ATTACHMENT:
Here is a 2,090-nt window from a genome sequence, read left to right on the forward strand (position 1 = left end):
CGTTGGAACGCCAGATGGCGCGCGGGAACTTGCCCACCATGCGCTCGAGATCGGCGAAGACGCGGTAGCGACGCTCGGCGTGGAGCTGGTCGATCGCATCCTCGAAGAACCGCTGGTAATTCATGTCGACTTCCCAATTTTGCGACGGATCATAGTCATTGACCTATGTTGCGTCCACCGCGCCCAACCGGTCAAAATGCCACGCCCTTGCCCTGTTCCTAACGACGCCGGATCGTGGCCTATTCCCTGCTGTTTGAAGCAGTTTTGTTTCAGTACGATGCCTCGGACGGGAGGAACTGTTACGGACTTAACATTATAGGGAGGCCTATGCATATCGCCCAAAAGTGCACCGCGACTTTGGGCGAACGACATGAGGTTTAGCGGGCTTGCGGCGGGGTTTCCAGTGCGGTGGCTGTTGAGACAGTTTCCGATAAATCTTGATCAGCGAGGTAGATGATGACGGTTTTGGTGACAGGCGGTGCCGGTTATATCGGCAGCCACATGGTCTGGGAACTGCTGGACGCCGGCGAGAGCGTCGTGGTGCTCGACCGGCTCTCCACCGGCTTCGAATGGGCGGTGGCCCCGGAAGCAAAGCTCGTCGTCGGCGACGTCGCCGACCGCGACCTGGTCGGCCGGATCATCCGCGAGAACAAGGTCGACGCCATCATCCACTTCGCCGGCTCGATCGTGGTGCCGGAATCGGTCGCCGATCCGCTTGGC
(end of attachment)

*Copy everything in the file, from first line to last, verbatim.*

Here is a 2,090-nt window from a genome sequence, read left to right on the forward strand (position 1 = left end):
CGTTGGAACGCCAGATGGCGCGCGGGAACTTGCCCACCATGCGCTCGAGATCGGCGAAGACGCGGTAGCGACGCTCGGCGTGGAGCTGGTCGATCGCATCCTCGAAGAACCGCTGGTAATTCATGTCGACTTCCCAATTTTGCGACGGATCATAGTCATTGACCTATGTTGCGTCCACCGCGCCCAACCGGTCAAAATGCCACGCCCTTGCCCTGTTCCTAACGACGCCGGATCGTGGCCTATTCCCTGCTGTTTGAAGCAGTTTTGTTTCAGTACGATGCCTCGGACGGGAGGAACTGTTACGGACTTAACATTATAGGGAGGCCTATGCATATCGCCCAAAAGTGCACCGCGACTTTGGGCGAACGACATGAGGTTTAGCGGGCTTGCGGCGGGGTTTCCAGTGCGGTGGCTGTTGAGACAGTTTCCGATAAATCTTGATCAGCGAGGTAGATGATGACGGTTTTGGTGACAGGCGGTGCCGGTTATATCGGCAGCCACATGGTCTGGGAACTGCTGGACGCCGGCGAGAGCGTCGTGGTGCTCGACCGGCTCTCCACCGGCTTCGAATGGGCGGTGGCCCCGGAAGCAAAGCTCGTCGTCGGCGACGTCGCCGACCGCGACCTGGTCGGCCGGATCATCCGCGAGAACAAGGTCGACGCCATCATCCACTTCGCCGGCTCGATCGTGGTGCCGGAATCGGTCGCCGATCCGCTTGGC